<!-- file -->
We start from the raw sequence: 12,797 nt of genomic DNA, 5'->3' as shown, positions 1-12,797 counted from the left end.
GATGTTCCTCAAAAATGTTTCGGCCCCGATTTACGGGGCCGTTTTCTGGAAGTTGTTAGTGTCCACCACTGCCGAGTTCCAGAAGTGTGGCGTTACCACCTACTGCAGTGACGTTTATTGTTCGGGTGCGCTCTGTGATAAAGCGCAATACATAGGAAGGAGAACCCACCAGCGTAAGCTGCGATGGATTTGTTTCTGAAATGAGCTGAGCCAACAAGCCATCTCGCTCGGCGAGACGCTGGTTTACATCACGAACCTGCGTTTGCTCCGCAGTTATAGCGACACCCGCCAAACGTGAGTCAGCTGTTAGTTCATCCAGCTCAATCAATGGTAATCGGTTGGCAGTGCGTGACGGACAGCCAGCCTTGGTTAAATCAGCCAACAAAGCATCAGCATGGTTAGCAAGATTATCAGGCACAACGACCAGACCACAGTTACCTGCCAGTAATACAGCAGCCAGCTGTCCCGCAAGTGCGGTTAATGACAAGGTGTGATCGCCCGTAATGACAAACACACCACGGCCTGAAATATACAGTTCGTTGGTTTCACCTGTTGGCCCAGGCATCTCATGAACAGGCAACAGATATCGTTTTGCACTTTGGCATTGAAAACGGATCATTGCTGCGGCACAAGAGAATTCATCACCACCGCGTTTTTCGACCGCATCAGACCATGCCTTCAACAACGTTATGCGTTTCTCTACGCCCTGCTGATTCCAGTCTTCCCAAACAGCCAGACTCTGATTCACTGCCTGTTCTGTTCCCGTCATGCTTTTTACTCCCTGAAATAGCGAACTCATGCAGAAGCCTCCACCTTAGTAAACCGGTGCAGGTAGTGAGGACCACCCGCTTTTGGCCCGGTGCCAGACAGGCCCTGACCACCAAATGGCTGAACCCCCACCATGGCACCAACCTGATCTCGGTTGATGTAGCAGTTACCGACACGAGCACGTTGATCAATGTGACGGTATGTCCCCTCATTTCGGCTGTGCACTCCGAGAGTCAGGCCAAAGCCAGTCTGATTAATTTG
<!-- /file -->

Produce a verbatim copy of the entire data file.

We start from the raw sequence: 12,797 nt of genomic DNA, 5'->3' as shown, positions 1-12,797 counted from the left end.
GATGTTCCTCAAAAATGTTTCGGCCCCGATTTACGGGGCCGTTTTCTGGAAGTTGTTAGTGTCCACCACTGCCGAGTTCCAGAAGTGTGGCGTTACCACCTACTGCAGTGACGTTTATTGTTCGGGTGCGCTCTGTGATAAAGCGCAATACATAGGAAGGAGAACCCACCAGCGTAAGCTGCGATGGATTTGTTTCTGAAATGAGCTGAGCCAACAAGCCATCTCGCTCGGCGAGACGCTGGTTTACATCACGAACCTGCGTTTGCTCCGCAGTTATAGCGACACCCGCCAAACGTGAGTCAGCTGTTAGTTCATCCAGCTCAATCAATGGTAATCGGTTGGCAGTGCGTGACGGACAGCCAGCCTTGGTTAAATCAGCCAACAAAGCATCAGCATGGTTAGCAAGATTATCAGGCACAACGACCAGACCACAGTTACCTGCCAGTAATACAGCAGCCAGCTGTCCCGCAAGTGCGGTTAATGACAAGGTGTGATCGCCCGTAATGACAAACACACCACGGCCTGAAATATACAGTTCGTTGGTTTCACCTGTTGGCCCAGGCATCTCATGAACAGGCAACAGATATCGTTTTGCACTTTGGCATTGAAAACGGATCATTGCTGCGGCACAAGAGAATTCATCACCACCGCGTTTTTCGACCGCATCAGACCATGCCTTCAACAACGTTATGCGTTTCTCTACGCCCTGCTGATTCCAGTCTTCCCAAACAGCCAGACTCTGATTCACTGCCTGTTCTGTTCCCGTCATGCTTTTTACTCCCTGAAATAGCGAACTCATGCAGAAGCCTCCACCTTAGTAAACCGGTGCAGGTAGTGAGGACCACCCGCTTTTGGCCCGGTGCCAGACAGGCCCTGACCACCAAATGGCTGAACCCCCACCATGGCACCAACCTGATCTCGGTTGATGTAGCAGTTACCGACACGAGCACGTTGATCAATGTGACGGTATGTCCCCTCATTTCGGCTGTGCACTCCGAGAGTCAGGCCAAAGCCAGTCTGATTAATTTG